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Diary of a Wimpy Kid: Dog Days (2012)
Movie Reviews

Diary of a Wimpy Kid: Dog Days (2012)

There’s an inescapable sense that everyone is getting too old to perpetuate this kind of behavior; should further sequels be produced, Greg’s comedic misadventures will become increasingly less relatable to the series’ preteen demographic.

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Maybe I’m just not paying attention, but I’ve seen three of these movies now, and I still fail to see exactly how the Greg Heffley character is wimpy. The definition of a wimp is a coward, a weakling, and an unadventurous soul. This does not adequately describe him – not, at least, according to how he’s presented in the films (having not read any of Jeff Kinney’s original books, and with no plans to ever read them, there’s no way for me to know). A more fitting description would include phrases like unlucky, irresponsible, naïve, accident prone, and just a touch insensitive. I’d say he has a tendency to overdramatize, but that wouldn’t be fair given the fact that all the characters in these stories are heightened to the point of almost total unbelievability. It wasn’t all that cute to start with, and now that they’re entering their teen years, it will only get even less cute.

Diary of a Wimpy Kid: Dog Days sees Greg (Zachary Gordon) on summer vacation, which isn’t to say he’s given a vacation from the embarrassing situations he repeatedly puts himself in. When a family comedy takes place during the summer, which almost always involves swimming pools, you can bet your bottom dollar that at some point some character will (1) lose his bathing suit and (2) frantically exit the pool when all the other kids look as if they’re about to pee right in the water. Rest assured, Greg will find himself in both predicaments. The only obvious summer gag that isn’t included is someone getting sunburned. And to think of all the wasted opportunities for skin slapping and spelling out messages with sunblock; none of that would have made the film any more enjoyable, but at least the filmmakers would be giving audiences exactly what they’re expecting.

The plot is not especially dense, although it might seem that way to younger crowds considering the sheer quantity of Greg’s misadventures. It boils down to just three things: He will pursue Holly Hills (Peyton List), the schoolgirl he has a crush on; he and his father Frank (Steve Zahn) will desperately try to find some common ground; his longstanding friendship with the innocent Rowley Jefferson (Robert Capron) will be put to the test yet again. Along the way, he will have encounters with several familiar characters, including the overly aggressive Patty Farrell (Laine MacNeil), the bizarre Fregley (Grayson Russell), and the shrimpy Chirag Gupta (Karan Brar). And then there’s Greg’s well meaning but uncool mom Susan (Rachael Harris), his baby brother Manny (Connor and Owen Fielding), and his teenager brother Rodrick (Devon Bostick), who gets increasingly buffoonish with every new sequel.

Rodrick is the subject of his own subplot in which he tries to woo Holly’s sister Heather (Melissa Roxburgh), one of those bitchy spoiled heiress stereotypes who can only put people down and complain the instant the world stops revolving around her. Rodrick hopes to win her affections by singing her favorite song at her Sweet Sixteen party. Greg, meanwhile, has been attending a country club as Rowley’s guest, in part because Holly gives tennis lessons to children there, but also because he has convinced his father that he has gotten a part time job and needs a place to spend the day. He has yet to realize that every smoothie he orders is actually charged to an account. Here enters Rowley’s father (Alf Humphreys), who has never had much of a reason to get along with Greg. Tensions between them will only increase when Greg spends the night with the Jeffersons at their summer beach house not far from the boardwalk.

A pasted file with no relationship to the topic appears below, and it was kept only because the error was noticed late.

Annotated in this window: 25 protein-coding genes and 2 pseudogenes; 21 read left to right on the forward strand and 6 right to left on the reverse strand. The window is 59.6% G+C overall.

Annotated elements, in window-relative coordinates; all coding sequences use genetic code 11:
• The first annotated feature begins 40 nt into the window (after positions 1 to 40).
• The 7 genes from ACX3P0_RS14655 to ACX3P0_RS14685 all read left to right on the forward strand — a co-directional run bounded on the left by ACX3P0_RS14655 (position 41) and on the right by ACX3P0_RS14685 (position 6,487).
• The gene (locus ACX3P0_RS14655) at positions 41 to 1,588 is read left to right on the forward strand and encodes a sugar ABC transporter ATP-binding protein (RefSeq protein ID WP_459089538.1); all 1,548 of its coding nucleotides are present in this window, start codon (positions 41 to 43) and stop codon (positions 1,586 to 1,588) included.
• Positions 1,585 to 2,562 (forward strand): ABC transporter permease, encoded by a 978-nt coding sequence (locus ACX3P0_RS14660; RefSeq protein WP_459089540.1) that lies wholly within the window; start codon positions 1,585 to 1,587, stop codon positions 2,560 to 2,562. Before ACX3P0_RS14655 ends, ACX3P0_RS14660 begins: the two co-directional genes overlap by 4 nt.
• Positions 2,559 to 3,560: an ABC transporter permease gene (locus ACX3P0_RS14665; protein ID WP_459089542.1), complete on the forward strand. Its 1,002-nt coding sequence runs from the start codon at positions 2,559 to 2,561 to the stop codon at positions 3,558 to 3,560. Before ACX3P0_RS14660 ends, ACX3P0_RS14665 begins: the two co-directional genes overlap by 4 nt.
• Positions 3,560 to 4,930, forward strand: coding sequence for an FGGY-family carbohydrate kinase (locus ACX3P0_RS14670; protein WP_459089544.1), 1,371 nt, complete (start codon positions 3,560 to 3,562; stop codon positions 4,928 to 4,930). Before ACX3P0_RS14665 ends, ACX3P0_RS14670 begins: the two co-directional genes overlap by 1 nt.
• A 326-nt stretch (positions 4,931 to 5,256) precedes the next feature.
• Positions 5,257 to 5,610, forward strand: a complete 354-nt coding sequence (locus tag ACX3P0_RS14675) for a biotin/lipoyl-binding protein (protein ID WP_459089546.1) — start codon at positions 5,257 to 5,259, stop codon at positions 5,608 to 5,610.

Although Frank would genuinely prefer it if Greg stopped playing video games and spent the day outdoors, his decision to enlist Greg as a boy scout stems entirely from his apparently longstanding feud with his neighbor, Stan Warren (Phil Hayes), an outdoorsy competitor whose sons wrestle in the front yard. For a time, the threat of being sent to a military academy looms over Greg’s head. This subplot is about father and son learning how to communicate, although I can’t help but wonder why there wasn’t a more convincing – or, at the very least, more satisfying – way to go about it. When it’s established that both hate the same newspaper comic strip, and when it’s already known that Greg is a talented doodler and Frank is a history buff, you’d think at least one of them would put two and two together and suggest that they collaborate on a historically-based comic strip.

I mentioned much earlier that the main characters are entering their teen years. This means that, should any further sequels be produced, Greg’s comedic misadventures will become increasingly less relatable to the series’ preteen demographic. How sad will it be, watching maturing individuals continuing to fall victim to innately juvenile scenarios? I wasn’t especially fond of the original Diary of a Wimpy Kid, but at least I recognized that kids were involved and therefore had some license to act goofy. With Diary of a Wimpy Kid: Dog Days, I got the sense that everyone was getting too old to perpetuate this kind of behavior. The military academy is depicted as an overly harsh place where students have their palms slapped and ears grabbed in broad daylight; although I don’t ordinarily condone that kind of discipline, it might actually do some good for the characters in this series, especially now that they’re of age.

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20th Century Fox


About the Author: Chris Pandolfi